Mrs. Carol Badorek was a witness at the liability trial. Also substantial portions of a deposition given by her were read. She was brought from a state of drowsiness when she heard her brother, Phil Dustman, the driver of the Corvette, state there was apparently an accident ahead. Dustman slowed the Corvette down rapidly. Mrs. Badorek noticed the flares. As they were going by these flares all of a sudden her brother cried out, ‘My Cod, we are going to get hit.’ They did get hit and everything happened very fast after that. She described the force of the impact as a ‘hard jolt.’ It could not have been too severe since it only made her sit up straight. She (inferentially unequipped with any safety belt) did not even strike the instrument panel, nor was her neck or head thrown back, and she suffered no significant head, neck or other injuries (except the burns).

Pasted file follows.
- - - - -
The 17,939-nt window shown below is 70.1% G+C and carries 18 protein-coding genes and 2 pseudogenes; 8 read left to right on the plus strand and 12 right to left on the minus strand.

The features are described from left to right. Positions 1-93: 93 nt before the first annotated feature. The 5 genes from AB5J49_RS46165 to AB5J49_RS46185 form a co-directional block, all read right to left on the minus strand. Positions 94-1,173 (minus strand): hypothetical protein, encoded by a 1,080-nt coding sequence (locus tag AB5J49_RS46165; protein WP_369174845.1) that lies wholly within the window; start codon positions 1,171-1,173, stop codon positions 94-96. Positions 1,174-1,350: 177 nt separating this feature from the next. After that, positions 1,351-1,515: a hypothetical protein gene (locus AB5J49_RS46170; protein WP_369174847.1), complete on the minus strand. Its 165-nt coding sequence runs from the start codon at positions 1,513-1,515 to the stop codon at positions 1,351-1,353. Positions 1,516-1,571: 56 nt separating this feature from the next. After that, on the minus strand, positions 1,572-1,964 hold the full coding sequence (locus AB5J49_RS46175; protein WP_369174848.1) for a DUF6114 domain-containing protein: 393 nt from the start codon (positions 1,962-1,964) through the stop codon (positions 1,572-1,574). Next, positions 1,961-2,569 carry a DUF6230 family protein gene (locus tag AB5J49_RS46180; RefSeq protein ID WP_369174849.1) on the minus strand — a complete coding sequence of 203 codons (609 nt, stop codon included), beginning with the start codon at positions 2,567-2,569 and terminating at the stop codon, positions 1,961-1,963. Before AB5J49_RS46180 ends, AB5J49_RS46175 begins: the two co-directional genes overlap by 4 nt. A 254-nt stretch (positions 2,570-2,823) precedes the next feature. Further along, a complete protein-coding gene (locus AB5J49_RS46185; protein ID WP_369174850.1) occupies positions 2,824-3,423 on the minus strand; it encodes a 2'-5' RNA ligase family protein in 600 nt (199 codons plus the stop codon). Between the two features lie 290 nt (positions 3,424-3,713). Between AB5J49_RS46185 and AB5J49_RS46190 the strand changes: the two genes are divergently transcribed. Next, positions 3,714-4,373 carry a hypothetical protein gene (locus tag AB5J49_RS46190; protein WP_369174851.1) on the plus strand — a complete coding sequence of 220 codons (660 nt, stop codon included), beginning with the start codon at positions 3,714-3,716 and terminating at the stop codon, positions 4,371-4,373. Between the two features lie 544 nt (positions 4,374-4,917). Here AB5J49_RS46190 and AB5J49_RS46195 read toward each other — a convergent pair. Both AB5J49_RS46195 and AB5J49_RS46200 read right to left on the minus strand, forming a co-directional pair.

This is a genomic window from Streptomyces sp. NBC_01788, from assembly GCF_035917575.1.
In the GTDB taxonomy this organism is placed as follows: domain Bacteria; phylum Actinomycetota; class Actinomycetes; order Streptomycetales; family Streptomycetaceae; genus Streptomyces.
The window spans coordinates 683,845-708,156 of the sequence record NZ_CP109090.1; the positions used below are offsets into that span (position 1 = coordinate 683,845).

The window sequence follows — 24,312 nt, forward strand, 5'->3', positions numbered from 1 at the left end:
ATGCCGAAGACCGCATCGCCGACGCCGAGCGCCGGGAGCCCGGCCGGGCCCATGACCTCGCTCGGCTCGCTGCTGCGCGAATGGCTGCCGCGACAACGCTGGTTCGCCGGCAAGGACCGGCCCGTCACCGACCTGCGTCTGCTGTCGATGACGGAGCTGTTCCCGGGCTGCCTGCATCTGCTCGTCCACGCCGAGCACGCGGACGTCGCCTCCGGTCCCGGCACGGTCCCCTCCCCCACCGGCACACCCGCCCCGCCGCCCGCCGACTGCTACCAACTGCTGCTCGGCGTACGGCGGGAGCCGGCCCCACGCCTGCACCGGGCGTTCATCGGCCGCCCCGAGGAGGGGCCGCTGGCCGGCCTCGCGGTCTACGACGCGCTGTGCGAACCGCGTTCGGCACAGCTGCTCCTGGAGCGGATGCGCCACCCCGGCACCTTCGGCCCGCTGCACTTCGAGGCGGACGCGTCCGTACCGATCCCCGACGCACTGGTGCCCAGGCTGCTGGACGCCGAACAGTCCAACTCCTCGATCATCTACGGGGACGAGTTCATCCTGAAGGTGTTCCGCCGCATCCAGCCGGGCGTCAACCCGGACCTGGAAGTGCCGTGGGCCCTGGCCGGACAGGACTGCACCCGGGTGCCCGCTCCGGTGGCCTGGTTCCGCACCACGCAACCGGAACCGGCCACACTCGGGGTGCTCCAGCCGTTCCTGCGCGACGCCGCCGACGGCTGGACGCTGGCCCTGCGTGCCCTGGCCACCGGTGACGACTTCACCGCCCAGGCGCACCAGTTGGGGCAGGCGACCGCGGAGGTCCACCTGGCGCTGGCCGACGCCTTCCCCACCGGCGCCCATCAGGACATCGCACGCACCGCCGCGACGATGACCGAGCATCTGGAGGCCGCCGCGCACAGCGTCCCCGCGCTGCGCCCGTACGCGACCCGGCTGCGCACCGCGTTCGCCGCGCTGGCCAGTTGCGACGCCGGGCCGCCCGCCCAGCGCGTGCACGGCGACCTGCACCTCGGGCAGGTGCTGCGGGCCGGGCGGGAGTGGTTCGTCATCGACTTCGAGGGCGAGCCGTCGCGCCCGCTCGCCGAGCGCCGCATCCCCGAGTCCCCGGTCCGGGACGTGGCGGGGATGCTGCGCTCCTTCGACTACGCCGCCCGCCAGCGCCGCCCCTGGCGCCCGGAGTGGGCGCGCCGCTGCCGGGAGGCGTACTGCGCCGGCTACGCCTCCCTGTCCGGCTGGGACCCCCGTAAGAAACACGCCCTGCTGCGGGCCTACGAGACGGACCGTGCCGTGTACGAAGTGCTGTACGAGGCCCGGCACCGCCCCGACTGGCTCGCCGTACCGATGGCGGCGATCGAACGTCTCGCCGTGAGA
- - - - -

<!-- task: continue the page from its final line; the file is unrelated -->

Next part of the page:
In her narration of subsequent events she described hearing a ‘boom or something that sounded like an explosion.’ She felt heat. She noted that her husband had already escaped through the right door of the car. With Dustman still in the car, apparently unable to undo his seat belt immediately, she also escaped through the right door and ran towards the rear because she heard people's voices coming from that direction. ‘* * * I just ran as fast as I could.’ To reach the people she ran through a fire already started at the rear of the Corvette. She did not then realize that she was already on fire, but she testified that she saw Dustman leave the car and said ‘[H]e was on fire.’ Witness Ramey testified that Mrs. Badorek was on fire when she got out of the car.3 Carol Badorek ran back towards the Ramey vehicle, parked several hundred feet to the rear of the burning Corvette. There Mrs. Ramey put a blanket around her and extinguished the flames. That was not, however, until she had received facial and body burns, injuries which the same jury evaluated at $375,000.